FTSE 100 has worst week since October as fears rise over Covid fallout

Increased lockdown measures in Germany, France and China dent prospects for rapid recovery in 2021

The FTSE 100 has recorded its worst week since late October as concerns increased about the economic fallout from tougher lockdown measures around the world.

The index of leading UK company shares ended the week down by 138 points compared with the previous week, a fall of about 2%, at 6,735, after official figures showed the British economy edged closer to a double-dip recession in November. After a strong start to the year, gaining by about 6% since the start of January, the performance was the worst weekly decline for the FTSE 100 since the last week of October as England headed for a second national lockdown.

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German economy shrank by just 5% in 2020 amid Covid-19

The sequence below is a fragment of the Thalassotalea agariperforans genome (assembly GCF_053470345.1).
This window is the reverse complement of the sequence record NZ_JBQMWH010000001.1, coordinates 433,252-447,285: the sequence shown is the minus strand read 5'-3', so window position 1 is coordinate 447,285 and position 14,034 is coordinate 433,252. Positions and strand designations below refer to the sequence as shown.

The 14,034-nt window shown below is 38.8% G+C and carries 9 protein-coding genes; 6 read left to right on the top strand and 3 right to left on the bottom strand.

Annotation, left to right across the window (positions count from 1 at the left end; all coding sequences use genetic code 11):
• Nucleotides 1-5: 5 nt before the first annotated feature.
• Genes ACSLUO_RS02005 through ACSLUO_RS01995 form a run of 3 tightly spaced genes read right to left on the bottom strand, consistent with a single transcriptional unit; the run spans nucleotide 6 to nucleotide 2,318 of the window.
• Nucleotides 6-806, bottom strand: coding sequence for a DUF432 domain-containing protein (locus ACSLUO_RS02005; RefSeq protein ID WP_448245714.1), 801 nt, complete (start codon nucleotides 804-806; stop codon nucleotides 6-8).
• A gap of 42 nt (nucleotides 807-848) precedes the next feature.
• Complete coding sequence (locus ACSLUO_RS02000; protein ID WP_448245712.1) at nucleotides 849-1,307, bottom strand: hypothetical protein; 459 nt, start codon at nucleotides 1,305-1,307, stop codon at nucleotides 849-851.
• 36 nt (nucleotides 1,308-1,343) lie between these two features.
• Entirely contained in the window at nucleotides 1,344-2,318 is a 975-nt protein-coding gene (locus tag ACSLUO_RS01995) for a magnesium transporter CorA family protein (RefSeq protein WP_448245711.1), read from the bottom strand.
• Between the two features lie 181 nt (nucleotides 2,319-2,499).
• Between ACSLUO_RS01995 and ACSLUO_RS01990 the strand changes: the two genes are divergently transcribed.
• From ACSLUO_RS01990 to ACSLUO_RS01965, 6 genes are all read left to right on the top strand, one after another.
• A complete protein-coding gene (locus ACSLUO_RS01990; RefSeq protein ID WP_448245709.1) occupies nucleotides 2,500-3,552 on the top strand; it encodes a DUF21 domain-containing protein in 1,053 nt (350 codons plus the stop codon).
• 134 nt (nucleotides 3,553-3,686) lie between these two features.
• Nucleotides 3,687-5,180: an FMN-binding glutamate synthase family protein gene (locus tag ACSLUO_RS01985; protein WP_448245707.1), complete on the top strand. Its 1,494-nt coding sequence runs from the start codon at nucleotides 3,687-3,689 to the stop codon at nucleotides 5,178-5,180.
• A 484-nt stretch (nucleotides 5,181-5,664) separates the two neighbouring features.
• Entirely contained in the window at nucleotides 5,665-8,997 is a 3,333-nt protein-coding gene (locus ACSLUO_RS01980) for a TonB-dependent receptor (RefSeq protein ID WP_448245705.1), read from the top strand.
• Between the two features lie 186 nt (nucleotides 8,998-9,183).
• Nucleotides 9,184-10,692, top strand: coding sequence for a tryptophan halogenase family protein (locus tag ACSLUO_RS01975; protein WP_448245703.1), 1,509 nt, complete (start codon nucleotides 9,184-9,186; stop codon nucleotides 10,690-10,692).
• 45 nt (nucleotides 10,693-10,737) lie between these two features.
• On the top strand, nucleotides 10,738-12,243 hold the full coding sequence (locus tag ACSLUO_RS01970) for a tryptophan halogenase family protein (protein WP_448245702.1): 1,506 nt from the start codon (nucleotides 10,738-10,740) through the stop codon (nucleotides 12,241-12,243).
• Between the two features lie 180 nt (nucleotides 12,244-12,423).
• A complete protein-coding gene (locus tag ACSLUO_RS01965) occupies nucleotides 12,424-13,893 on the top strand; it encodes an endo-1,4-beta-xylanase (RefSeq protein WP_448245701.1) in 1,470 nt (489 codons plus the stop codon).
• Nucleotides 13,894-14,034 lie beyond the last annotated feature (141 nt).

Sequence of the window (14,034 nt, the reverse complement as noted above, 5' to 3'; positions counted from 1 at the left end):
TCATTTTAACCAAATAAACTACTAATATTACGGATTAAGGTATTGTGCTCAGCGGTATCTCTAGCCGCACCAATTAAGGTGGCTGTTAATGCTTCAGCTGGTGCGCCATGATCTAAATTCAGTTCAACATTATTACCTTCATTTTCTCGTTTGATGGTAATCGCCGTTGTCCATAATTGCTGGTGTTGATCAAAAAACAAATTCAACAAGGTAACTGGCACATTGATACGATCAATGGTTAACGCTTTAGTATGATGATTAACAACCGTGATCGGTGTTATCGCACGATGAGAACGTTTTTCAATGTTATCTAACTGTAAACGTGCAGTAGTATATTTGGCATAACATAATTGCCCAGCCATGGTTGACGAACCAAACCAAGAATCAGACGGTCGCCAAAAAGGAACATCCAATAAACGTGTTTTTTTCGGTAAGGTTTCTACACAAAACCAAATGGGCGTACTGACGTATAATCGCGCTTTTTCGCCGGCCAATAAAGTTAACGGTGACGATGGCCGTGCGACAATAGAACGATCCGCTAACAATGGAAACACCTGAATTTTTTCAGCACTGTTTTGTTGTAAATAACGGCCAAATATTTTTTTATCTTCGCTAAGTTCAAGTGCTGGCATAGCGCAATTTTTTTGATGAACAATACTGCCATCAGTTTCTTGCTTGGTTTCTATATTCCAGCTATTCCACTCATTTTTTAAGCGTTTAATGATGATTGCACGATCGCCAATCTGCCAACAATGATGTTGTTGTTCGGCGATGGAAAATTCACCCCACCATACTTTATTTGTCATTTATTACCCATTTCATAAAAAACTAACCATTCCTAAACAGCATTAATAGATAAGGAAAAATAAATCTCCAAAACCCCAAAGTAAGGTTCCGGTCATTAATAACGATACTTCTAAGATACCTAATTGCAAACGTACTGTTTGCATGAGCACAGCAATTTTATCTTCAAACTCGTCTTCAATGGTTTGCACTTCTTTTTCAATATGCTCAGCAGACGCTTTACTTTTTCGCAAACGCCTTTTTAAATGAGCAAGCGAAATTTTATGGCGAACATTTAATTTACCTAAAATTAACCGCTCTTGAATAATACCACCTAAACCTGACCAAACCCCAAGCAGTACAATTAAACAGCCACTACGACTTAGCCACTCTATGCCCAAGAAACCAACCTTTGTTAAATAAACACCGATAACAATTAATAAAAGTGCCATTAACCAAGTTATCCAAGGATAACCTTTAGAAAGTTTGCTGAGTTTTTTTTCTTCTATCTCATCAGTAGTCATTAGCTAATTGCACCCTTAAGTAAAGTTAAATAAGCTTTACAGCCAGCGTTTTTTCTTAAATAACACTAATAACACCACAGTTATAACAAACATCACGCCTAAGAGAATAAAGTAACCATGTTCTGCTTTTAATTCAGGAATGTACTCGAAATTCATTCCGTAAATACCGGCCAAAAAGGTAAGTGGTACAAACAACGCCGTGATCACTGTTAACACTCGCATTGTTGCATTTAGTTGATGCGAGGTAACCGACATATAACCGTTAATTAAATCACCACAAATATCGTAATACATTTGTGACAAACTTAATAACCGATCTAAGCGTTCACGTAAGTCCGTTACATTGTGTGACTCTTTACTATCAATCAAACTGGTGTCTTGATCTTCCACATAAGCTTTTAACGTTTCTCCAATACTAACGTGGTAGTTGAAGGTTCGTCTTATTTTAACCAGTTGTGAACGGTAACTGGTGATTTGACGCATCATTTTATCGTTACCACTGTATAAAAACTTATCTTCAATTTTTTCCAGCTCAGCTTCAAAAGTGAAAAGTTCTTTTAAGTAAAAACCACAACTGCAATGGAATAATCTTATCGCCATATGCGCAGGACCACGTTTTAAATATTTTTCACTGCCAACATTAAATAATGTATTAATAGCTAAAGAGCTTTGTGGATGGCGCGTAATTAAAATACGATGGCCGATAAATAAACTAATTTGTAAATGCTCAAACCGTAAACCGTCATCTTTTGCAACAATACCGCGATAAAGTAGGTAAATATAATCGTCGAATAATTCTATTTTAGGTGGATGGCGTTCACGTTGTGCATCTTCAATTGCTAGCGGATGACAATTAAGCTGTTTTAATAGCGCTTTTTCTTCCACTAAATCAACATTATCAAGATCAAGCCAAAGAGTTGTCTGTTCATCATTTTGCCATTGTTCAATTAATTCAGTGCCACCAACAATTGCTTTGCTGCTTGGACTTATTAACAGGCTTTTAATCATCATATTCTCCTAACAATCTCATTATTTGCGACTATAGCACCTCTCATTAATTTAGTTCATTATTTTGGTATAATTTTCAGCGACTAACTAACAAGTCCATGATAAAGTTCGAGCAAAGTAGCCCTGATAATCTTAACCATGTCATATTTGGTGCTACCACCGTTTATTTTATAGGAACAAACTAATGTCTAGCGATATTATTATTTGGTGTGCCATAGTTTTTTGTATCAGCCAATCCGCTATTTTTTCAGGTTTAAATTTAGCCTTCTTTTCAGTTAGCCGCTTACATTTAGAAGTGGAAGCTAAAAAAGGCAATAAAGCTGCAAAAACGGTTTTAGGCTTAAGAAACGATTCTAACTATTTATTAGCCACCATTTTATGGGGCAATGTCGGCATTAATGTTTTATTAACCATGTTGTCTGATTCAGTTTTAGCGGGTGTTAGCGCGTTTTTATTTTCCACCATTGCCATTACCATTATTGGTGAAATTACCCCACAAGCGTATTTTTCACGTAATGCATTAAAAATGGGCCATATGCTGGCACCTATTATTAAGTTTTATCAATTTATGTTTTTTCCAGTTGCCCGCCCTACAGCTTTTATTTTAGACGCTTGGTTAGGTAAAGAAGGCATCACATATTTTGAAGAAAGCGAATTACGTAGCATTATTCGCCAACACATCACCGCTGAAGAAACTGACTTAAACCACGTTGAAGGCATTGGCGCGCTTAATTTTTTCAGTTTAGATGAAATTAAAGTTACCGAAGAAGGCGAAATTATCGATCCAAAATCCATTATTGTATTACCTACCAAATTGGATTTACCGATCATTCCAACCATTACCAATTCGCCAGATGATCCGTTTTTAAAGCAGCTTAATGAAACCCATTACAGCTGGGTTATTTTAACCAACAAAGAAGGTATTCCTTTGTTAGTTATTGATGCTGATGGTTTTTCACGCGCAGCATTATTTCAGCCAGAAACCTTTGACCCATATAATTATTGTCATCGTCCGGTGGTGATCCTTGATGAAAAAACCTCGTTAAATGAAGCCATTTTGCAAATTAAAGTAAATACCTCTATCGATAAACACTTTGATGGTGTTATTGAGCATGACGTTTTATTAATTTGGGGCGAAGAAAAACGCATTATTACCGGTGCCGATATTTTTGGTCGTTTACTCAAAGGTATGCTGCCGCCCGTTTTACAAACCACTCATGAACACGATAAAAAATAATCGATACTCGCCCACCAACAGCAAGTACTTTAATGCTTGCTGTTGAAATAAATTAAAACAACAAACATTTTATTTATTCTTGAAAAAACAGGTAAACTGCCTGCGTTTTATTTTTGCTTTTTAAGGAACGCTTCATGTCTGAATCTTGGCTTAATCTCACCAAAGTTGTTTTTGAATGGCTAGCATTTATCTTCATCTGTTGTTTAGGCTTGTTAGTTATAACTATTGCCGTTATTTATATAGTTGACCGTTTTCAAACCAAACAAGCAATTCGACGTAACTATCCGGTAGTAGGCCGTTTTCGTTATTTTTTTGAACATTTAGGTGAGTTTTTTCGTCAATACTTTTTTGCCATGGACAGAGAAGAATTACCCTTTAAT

Manufacturing and ‘decisive’ fiscal action behind smallest anticipated fall in Europe

Germany’s economy shrank by 5% last year, according to official figures, among the smallest declines anticipated in Europe despite the coronavirus pandemic causing the deepest recession since the 2008 financial crisis.

The German recession is expected to be among the least severe in Europe, with analysts crediting a decisive fiscal response and the avoidance of overly optimistic forecasts. By comparison, national output is expected to drop by more than 9% in Italy and France, and by 11.3% in the UK – the worst performance for more than 300 years.

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Legal bid launched to ban ex-Carillion directors from top boardroom roles

Insolvency Service says it is seeking to disqualify eight former directors ‘in the public interest’

The UK government has launched a legal bid to ban eight former Carillion directors from holding senior boardroom positions, almost three years on from the collapse of the outsourcing business.

The Insolvency Service, which handles corporate collapses, said it was seeking to disqualify the directors “in the public interest”, in a move that could result in them being banned from acting as UK company directors or in senior management for between two and 15 years each.

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